I am at Walgreens – which I always thought of as a ‘drugstore’ – marveling at the denim shirts on sale for $12.99.

I am lost in fashion thought. These look awfully good. The label looks smartly Banana Republic-like. ‘RealGoodDenim,’ it reads, 100% cotton, made in China. It has what you intellectual property lawyers would call a good ‘look and feel.’

I am trying to decide whether I am Medium or Large, on the reasonable assumption that Walgreens has no dressing rooms to try things on (although it does have $9.99 football-size pink piggy banks and $99 four-page-a-minute computer-printers).

My cell phone rings.

‘Hi, where are you?’

It’s Charles. I explain that I am in front of this remarkable display of $12.99 denim shirts at Walgreens (grinning, as I imagine his reaction) and –

‘Do NOT buy clothes at Walgreens,’ Charles instructs.

‘But . . .’

‘Do NOT buy clothes at Walgreens,’ he repeats, a note of panic creeping into his voice. (After all, how I look is, vaguely, a reflection on him.) It is the same note of panic, more or less, coming from a different place, that inflects my voice when Charles shops at Prada. Socks, at Prada, cost thousands of dollars.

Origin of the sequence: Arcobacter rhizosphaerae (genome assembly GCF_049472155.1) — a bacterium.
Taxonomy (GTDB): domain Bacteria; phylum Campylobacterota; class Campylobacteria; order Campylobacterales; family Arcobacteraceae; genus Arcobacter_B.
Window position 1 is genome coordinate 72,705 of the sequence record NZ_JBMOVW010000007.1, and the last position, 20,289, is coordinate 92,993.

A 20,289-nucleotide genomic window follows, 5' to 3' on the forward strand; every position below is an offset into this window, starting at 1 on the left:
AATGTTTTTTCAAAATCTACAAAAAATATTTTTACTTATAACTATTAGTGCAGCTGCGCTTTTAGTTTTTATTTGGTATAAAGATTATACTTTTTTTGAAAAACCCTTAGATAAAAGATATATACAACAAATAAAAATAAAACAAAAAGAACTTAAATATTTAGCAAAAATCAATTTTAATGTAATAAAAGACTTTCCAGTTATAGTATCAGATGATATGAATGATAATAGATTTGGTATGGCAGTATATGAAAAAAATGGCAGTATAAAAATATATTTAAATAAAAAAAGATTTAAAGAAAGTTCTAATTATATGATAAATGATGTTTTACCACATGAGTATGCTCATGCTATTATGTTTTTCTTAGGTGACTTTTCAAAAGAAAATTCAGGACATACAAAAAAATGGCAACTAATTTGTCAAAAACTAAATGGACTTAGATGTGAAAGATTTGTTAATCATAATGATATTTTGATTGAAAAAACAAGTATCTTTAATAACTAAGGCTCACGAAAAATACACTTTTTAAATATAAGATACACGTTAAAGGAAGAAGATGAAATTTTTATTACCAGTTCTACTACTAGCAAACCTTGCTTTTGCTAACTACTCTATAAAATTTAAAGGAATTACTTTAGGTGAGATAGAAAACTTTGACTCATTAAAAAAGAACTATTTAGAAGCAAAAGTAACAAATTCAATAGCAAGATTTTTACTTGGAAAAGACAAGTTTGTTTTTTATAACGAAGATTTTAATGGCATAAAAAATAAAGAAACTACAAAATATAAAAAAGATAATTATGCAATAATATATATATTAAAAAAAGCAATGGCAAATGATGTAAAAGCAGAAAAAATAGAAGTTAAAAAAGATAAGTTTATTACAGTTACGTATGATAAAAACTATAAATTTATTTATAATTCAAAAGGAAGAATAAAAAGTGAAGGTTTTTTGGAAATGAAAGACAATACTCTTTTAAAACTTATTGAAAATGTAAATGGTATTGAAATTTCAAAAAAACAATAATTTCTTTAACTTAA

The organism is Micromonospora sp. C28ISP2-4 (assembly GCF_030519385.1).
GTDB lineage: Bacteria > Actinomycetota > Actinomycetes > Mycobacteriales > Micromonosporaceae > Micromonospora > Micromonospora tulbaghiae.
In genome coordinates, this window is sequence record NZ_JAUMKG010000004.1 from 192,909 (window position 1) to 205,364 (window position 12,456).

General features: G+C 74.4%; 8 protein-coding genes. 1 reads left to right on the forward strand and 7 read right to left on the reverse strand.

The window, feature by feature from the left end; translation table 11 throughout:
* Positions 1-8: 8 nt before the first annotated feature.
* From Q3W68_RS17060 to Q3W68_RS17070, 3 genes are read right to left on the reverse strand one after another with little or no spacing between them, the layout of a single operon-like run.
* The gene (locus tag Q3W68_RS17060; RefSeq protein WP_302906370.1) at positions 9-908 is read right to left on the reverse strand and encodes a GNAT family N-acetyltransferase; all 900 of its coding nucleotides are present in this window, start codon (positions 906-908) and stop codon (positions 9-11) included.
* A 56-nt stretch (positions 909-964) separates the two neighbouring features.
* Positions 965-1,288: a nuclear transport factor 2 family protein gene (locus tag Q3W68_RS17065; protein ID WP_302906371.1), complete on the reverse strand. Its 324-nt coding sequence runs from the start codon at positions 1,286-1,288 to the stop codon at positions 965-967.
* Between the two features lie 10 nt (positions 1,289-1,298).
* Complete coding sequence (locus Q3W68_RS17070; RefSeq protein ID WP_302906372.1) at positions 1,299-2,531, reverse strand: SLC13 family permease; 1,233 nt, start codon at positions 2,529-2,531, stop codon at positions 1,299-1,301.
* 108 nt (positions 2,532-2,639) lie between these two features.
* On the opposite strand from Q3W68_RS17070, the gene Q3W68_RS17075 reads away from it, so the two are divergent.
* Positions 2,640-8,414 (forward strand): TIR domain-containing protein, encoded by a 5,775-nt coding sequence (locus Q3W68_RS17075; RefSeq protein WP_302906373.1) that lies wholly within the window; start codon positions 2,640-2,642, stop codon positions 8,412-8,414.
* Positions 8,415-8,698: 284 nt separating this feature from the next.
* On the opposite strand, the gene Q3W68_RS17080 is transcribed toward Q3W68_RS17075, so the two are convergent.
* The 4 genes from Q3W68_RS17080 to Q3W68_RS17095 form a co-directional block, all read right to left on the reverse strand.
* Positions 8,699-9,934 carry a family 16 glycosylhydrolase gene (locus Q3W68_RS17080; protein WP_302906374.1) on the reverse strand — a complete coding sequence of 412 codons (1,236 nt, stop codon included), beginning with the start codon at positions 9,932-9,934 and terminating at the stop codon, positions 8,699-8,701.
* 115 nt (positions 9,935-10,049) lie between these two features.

I hesitate. I am considering the ethics of the situation.

The shirts are, after all, only $12.99. And they are clearly $39 shirts. This is a powerful tug on my moral compass. But tug enough to risk making Charles angry? And would it really make him angry? And, in any event, can’t I just fib?

Charles senses my hesitation. He is a brilliant fashion designer. He knows style better than I know anything.

‘Promise me,’ he says one more time . . . slowly . . . ‘that you will not buy clothes at Walgreens.’

‘OK,’ I say, taking two shirts off the rack. Tomorrow, I plan to go back for more.


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